You might find some help in the book entitled The Prime by Dr. Kulreet Chaudhary. She is a neurologist who turned to Ayureda medicine to help her patients with Parkinson’s and MS. She has quite a bit about how a healthy gut affects the brain and brain maladies that have gotten significant results from just healing the gut! I have found an alertness upon waking I have not had since cancer and the treatments 2 years ago! What a relief to begin to feel like myself again!! And it’s something I can do with only the best possible side-effects. Finding whole organic seeds was easier than I thought– most health food stores carry them in bulk for $3-$5/ bag which lasts for over a month of daily tea. I did make changes to when I ate raw veggies– only midday now– no more big salads at night. For this small change I’ve lost 6 lbs and inches off tummy due to bloat! I had no idea what i thought was healthy-eating was disturbing my sleep and my waistline. Maybe what is allowing me to wake bright-eyed again! The dry-brushing has also had a huge impact by removing the Fake Fat from my legs etc by moving the lymph system! These are simple things yet no western medicine people have never even mentioned any of this. Best of luck to you and your husband!

  4. Rena Schooles says:

    Dr Amen, I am a real big fan and admire the work that u do to help depression and all the mental disorders that are out there! I’m writing to u in regards to establish a clinic in Pittsburgh, Pa! There are so so many people who suffer mental illness! I have a brother who has been dignosed with bipolar disorder! He has had this since he was 18 and now is 60! As u well know, medication after medication, side effects that basically make u feel worse and constant thoughts of suicide! In and out of hospitals! I would love to be able to bring him to one of your clinics! I also have a female neighbor that is 55 who never gets out of bed! I could bring a crew of people I know that have some kind of depression! Medicine does help, but I would like to know what part of brain is truly sick? This in turn would give us a more understanding,and also what medical treatment that he must have to be able to live his life where he isn’t ashamed of himself and be able to survive! I hope u will respond to my email! Thank u, Rena Schooles!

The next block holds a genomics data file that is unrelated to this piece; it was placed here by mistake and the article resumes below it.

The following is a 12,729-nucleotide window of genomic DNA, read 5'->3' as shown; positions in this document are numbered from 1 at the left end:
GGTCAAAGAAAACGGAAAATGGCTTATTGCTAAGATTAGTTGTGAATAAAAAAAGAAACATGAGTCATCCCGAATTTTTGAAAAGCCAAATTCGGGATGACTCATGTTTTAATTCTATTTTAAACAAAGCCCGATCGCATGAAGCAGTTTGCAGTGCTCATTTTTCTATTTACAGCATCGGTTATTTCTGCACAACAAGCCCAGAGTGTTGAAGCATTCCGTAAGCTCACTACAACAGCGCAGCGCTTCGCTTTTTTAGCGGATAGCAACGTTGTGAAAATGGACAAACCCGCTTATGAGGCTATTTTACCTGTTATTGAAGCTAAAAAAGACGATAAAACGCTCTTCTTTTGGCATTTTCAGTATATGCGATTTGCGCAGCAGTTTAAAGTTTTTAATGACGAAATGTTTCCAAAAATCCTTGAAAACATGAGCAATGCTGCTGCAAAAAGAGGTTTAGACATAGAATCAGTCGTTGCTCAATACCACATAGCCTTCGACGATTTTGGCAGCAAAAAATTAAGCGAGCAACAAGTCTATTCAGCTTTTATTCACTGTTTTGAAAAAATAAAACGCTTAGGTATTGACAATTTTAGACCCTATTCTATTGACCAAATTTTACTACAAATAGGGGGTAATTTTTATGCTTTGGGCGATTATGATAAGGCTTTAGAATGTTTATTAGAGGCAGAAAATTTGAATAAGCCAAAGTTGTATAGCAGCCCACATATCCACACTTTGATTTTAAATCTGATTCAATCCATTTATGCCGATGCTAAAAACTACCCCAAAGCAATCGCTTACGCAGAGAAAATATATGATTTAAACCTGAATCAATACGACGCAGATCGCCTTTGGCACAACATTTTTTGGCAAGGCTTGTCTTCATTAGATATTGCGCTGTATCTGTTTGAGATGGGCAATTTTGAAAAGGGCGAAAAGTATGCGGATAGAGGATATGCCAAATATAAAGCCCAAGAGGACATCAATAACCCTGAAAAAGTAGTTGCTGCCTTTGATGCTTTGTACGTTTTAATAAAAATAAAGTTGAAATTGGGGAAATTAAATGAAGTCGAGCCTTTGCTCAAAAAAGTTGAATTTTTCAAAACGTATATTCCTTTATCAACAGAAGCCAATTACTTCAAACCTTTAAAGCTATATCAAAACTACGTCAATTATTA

5. Pamela Fee says:

    My friend Dan, has lived with me since age 28, 2004. He’s 43 now, been to rehab for drugs and alcohol 3 times. Was diagnosed as bipolar about10 years ago but has not found a medication that doesn’t make him “feel sick.”
    He’s become verbally abusive daily and when he roughly grabbed my face last November I got a court order to make him leave. His father talked me into dropping the order so he could come to the house and get his stuff.
    He hasn’t left since and has continued to be abusive. He keeps saying he has brain damage because he just can’t function. He has all the cognitive symptoms, some of the physical symptoms and most of the behavioral/emotional symptoms.
    I can’t help him but he has nowhere to go. It’s not in my nature to evict a loved one to the street so I would bring him to you if you would examine him.
    I could pay on a monthly basis.

  6. florence says:

    I spoke with one of your staff just a week ago and they told me they could not help my son with a diagnosis of schizophrenia and now you have an article on helping someone?

    Do you or do you not?

    • Cindy Praisner says:

      Get tested for Celiac Disease. There are a small subset of people with Schizophrenia that have gluten as a trigger.

  7. Daniel Vincent says:

    Thank you for the article!

    Dr. Amen, I have had epilepsy for over 50 years and have had a right temporal lobe surgery (removing much of it). I often wonder if there is something that can help rebuild the brain.
    My father is suffering from Parkinson’s. We are looking for ways to make him better.

    Thank you!
    Daniel

    • Amen Clinics says:

      Hello Daniel, thank you for reaching out and sharing with us. We’d be happy to contact you via email and discuss both your symptoms and diagnosis as well as your father’s.

  8. Mary Ann Hutchins says:

    I had a severe stroke and thrombectomy 6/16/17 will this test show what areas are damaged and why my memory short and long term is so bad and why I can not multitask? I have severe stroke fatigue and anxiety panic attacks and depression after stroke and spasticity after stroke on left side. I have applied for Social Security and am in appeal waiting for hearing they are not understanding of how severe the cognitive deficits and other side effects of stroke are and I don’t think MRI gives as much info on the brain as a this scan? Would this help me?

    • Amen Clinics says:

      Hello Mary, thank you for reaching out and sharing with us. We’d be happy to contact you via email and discuss your specific symptoms and needs.

  9. Jill Mcclintock says:

    Do you treat schizophrenia?

  10. Laurie says:

    I wish the title said “When a man with paranoid schizophrenia sees his brain….”.